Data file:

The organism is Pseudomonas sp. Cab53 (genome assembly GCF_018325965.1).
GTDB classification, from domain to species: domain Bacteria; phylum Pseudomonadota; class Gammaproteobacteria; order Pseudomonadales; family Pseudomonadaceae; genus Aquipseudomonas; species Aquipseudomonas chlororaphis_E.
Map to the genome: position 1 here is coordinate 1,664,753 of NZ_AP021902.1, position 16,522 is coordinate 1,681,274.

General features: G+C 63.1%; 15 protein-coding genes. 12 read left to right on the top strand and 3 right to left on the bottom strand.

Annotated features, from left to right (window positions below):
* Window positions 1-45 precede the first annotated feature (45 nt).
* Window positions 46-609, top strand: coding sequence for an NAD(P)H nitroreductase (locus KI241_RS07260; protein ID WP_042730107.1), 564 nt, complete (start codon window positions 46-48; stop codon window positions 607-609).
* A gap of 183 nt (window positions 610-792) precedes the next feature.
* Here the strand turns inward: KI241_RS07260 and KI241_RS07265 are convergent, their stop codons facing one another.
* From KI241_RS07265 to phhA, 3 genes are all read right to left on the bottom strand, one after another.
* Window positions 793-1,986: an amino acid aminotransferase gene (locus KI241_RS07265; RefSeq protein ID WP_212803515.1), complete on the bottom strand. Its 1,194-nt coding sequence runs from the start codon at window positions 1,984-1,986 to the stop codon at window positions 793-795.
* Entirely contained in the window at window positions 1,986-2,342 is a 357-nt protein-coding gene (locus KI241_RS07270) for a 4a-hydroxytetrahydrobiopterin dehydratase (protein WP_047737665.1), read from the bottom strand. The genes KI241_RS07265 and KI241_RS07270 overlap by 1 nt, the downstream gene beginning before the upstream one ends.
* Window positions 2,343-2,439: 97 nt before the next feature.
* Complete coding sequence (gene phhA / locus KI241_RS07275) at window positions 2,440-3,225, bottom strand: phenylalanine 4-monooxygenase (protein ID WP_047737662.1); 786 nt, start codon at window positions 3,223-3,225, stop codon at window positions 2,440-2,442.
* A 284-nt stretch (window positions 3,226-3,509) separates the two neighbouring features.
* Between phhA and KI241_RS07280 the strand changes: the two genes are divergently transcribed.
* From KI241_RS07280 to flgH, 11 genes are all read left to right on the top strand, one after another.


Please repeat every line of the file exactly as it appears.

The organism is Pseudomonas sp. Cab53 (genome assembly GCF_018325965.1).
GTDB classification, from domain to species: domain Bacteria; phylum Pseudomonadota; class Gammaproteobacteria; order Pseudomonadales; family Pseudomonadaceae; genus Aquipseudomonas; species Aquipseudomonas chlororaphis_E.
Map to the genome: position 1 here is coordinate 1,664,753 of NZ_AP021902.1, position 16,522 is coordinate 1,681,274.

General features: G+C 63.1%; 15 protein-coding genes. 12 read left to right on the top strand and 3 right to left on the bottom strand.

Annotated features, from left to right (window positions below):
* Window positions 1-45 precede the first annotated feature (45 nt).
* Window positions 46-609, top strand: coding sequence for an NAD(P)H nitroreductase (locus KI241_RS07260; protein ID WP_042730107.1), 564 nt, complete (start codon window positions 46-48; stop codon window positions 607-609).
* A gap of 183 nt (window positions 610-792) precedes the next feature.
* Here the strand turns inward: KI241_RS07260 and KI241_RS07265 are convergent, their stop codons facing one another.
* From KI241_RS07265 to phhA, 3 genes are all read right to left on the bottom strand, one after another.
* Window positions 793-1,986: an amino acid aminotransferase gene (locus KI241_RS07265; RefSeq protein ID WP_212803515.1), complete on the bottom strand. Its 1,194-nt coding sequence runs from the start codon at window positions 1,984-1,986 to the stop codon at window positions 793-795.
* Entirely contained in the window at window positions 1,986-2,342 is a 357-nt protein-coding gene (locus KI241_RS07270) for a 4a-hydroxytetrahydrobiopterin dehydratase (protein WP_047737665.1), read from the bottom strand. The genes KI241_RS07265 and KI241_RS07270 overlap by 1 nt, the downstream gene beginning before the upstream one ends.
* Window positions 2,343-2,439: 97 nt before the next feature.
* Complete coding sequence (gene phhA / locus KI241_RS07275) at window positions 2,440-3,225, bottom strand: phenylalanine 4-monooxygenase (protein ID WP_047737662.1); 786 nt, start codon at window positions 3,223-3,225, stop codon at window positions 2,440-2,442.
* A 284-nt stretch (window positions 3,226-3,509) separates the two neighbouring features.
* Between phhA and KI241_RS07280 the strand changes: the two genes are divergently transcribed.
* From KI241_RS07280 to flgH, 11 genes are all read left to right on the top strand, one after another.